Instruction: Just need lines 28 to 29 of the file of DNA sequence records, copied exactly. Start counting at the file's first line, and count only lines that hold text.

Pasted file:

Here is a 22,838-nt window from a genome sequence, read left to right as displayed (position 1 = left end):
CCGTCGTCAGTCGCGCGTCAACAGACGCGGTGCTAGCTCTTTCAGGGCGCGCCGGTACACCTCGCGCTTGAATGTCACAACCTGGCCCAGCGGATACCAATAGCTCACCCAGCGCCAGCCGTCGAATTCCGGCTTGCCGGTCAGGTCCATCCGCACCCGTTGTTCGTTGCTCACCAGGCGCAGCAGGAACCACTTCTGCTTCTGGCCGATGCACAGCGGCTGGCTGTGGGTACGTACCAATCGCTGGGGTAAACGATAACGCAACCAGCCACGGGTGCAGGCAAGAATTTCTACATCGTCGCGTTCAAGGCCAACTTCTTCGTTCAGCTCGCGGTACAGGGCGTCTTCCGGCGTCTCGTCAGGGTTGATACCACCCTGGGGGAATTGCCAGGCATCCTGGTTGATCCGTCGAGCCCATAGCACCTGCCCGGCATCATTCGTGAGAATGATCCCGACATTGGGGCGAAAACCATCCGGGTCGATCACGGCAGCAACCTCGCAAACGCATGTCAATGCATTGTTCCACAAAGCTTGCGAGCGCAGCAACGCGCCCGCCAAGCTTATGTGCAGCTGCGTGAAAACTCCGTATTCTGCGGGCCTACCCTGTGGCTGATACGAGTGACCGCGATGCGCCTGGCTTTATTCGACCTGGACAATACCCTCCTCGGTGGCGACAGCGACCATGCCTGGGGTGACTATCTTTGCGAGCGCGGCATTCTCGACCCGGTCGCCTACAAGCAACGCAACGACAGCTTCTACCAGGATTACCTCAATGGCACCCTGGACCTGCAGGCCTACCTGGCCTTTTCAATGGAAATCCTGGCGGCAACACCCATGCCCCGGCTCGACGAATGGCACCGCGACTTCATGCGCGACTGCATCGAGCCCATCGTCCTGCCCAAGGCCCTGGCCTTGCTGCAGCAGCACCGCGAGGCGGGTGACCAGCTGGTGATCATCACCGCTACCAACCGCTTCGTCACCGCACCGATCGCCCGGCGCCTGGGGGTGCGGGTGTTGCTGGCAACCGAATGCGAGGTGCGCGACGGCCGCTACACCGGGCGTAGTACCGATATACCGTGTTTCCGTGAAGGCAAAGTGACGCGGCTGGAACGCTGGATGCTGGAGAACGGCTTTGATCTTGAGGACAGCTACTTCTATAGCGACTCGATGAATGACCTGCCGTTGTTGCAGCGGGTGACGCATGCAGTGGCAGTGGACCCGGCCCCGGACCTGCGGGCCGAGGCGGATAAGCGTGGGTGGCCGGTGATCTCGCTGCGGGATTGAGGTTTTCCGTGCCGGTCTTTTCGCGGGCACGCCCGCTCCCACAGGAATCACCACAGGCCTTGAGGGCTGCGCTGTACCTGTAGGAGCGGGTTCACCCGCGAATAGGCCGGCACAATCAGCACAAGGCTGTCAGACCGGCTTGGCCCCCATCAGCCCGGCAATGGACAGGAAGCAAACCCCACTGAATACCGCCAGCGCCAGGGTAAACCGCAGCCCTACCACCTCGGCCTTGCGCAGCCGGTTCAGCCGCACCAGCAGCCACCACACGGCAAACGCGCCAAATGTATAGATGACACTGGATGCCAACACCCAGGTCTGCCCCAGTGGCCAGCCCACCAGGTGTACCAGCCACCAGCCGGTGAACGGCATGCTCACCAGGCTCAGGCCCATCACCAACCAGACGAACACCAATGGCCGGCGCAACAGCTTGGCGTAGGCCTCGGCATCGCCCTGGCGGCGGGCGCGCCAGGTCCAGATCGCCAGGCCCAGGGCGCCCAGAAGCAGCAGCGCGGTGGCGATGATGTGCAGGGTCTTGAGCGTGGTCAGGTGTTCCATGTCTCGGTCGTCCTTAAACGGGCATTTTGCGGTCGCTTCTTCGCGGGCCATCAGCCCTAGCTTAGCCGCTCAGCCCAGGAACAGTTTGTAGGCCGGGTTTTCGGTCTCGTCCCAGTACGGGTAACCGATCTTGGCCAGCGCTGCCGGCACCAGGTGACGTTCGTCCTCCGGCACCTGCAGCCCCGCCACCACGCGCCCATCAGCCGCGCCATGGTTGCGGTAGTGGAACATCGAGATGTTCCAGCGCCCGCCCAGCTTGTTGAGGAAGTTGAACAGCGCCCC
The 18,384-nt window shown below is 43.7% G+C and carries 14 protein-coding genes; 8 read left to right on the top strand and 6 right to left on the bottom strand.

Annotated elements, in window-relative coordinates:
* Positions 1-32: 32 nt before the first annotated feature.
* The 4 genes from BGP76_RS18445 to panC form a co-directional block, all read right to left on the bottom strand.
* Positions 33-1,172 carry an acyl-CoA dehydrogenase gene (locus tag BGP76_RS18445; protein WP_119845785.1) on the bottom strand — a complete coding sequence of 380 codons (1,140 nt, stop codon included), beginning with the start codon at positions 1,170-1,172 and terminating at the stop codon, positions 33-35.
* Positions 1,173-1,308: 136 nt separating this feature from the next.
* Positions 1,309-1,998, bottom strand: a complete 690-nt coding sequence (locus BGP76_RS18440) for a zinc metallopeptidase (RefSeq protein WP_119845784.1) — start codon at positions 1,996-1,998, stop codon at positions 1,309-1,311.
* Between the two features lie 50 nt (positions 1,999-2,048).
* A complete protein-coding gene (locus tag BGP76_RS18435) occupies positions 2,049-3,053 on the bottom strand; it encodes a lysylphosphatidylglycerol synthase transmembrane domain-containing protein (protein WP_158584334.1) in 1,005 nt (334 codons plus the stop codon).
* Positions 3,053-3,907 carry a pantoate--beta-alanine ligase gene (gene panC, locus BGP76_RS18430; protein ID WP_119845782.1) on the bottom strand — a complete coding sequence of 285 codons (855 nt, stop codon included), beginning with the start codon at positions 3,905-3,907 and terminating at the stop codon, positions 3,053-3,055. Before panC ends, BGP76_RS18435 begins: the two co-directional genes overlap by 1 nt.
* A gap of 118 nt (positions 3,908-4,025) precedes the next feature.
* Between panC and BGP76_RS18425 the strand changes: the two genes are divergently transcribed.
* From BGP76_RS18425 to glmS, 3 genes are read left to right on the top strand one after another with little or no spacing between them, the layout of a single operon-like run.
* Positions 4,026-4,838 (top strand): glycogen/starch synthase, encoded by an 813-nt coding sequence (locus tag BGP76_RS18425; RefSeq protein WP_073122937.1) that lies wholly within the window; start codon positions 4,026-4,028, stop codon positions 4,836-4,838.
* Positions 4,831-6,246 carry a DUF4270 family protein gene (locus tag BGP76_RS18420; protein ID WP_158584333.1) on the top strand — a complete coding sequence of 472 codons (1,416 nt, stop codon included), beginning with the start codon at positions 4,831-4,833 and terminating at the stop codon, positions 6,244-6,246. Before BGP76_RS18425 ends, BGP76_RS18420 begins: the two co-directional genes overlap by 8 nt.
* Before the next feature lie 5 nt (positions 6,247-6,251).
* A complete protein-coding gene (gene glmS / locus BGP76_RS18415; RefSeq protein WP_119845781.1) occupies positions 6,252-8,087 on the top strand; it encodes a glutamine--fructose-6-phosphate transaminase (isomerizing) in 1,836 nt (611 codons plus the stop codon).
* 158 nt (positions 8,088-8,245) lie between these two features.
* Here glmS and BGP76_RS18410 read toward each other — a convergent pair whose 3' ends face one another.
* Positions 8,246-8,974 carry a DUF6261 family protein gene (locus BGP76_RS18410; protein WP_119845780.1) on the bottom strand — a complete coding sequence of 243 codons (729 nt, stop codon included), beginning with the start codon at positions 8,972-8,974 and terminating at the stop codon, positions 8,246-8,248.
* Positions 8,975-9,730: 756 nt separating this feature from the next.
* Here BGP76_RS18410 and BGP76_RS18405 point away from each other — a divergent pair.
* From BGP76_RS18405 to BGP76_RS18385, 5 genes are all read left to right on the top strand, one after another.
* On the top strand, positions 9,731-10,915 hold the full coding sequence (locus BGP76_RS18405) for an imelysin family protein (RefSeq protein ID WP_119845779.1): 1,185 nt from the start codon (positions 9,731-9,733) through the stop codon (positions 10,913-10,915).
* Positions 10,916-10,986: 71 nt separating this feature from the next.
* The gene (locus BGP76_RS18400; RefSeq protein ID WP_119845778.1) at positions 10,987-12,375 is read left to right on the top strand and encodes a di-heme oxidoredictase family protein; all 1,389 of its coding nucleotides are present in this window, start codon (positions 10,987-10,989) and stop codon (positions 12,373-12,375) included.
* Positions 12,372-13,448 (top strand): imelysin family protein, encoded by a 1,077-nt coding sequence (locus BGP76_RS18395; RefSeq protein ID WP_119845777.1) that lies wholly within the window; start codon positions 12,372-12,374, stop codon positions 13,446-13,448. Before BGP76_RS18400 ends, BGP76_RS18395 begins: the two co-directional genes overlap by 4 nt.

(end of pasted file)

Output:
* The gene (locus BGP76_RS18400; RefSeq protein ID WP_119845778.1) at positions 10,987-12,375 is read left to right on the top strand and encodes a di-heme oxidoredictase family protein; all 1,389 of its coding nucleotides are present in this window, start codon (positions 10,987-10,989) and stop codon (positions 12,373-12,375) included.
* Positions 12,372-13,448 (top strand): imelysin family protein, encoded by a 1,077-nt coding sequence (locus BGP76_RS18395; RefSeq protein ID WP_119845777.1) that lies wholly within the window; start codon positions 12,372-12,374, stop codon positions 13,446-13,448. Before BGP76_RS18400 ends, BGP76_RS18395 begins: the two co-directional genes overlap by 4 nt.